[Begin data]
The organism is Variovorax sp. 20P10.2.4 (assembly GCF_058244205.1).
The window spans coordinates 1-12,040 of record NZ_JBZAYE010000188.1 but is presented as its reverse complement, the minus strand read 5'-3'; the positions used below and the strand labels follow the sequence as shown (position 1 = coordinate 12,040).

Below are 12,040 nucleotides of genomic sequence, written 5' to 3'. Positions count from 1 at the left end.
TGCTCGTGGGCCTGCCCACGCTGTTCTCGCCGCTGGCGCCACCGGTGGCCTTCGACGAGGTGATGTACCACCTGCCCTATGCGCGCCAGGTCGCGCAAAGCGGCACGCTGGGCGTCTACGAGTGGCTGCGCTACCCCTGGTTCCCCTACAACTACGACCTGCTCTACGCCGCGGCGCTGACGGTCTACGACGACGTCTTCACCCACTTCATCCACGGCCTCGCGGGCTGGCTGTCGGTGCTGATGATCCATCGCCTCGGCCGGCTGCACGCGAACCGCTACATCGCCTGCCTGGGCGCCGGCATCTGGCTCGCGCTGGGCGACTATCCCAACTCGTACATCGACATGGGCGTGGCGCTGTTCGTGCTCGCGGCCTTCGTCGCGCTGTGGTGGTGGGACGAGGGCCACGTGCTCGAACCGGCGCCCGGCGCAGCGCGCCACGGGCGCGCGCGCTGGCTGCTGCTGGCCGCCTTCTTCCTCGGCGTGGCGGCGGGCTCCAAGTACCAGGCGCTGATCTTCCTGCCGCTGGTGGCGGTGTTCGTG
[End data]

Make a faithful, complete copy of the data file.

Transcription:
The organism is Variovorax sp. 20P10.2.4 (assembly GCF_058244205.1).
The window spans coordinates 1-12,040 of record NZ_JBZAYE010000188.1 but is presented as its reverse complement, the minus strand read 5'-3'; the positions used below and the strand labels follow the sequence as shown (position 1 = coordinate 12,040).

Below are 12,040 nucleotides of genomic sequence, written 5' to 3'. Positions count from 1 at the left end.
TGCTCGTGGGCCTGCCCACGCTGTTCTCGCCGCTGGCGCCACCGGTGGCCTTCGACGAGGTGATGTACCACCTGCCCTATGCGCGCCAGGTCGCGCAAAGCGGCACGCTGGGCGTCTACGAGTGGCTGCGCTACCCCTGGTTCCCCTACAACTACGACCTGCTCTACGCCGCGGCGCTGACGGTCTACGACGACGTCTTCACCCACTTCATCCACGGCCTCGCGGGCTGGCTGTCGGTGCTGATGATCCATCGCCTCGGCCGGCTGCACGCGAACCGCTACATCGCCTGCCTGGGCGCCGGCATCTGGCTCGCGCTGGGCGACTATCCCAACTCGTACATCGACATGGGCGTGGCGCTGTTCGTGCTCGCGGCCTTCGTCGCGCTGTGGTGGTGGGACGAGGGCCACGTGCTCGAACCGGCGCCCGGCGCAGCGCGCCACGGGCGCGCGCGCTGGCTGCTGCTGGCCGCCTTCTTCCTCGGCGTGGCGGCGGGCTCCAAGTACCAGGCGCTGATCTTCCTGCCGCTGGTGGCGGTGTTCGTG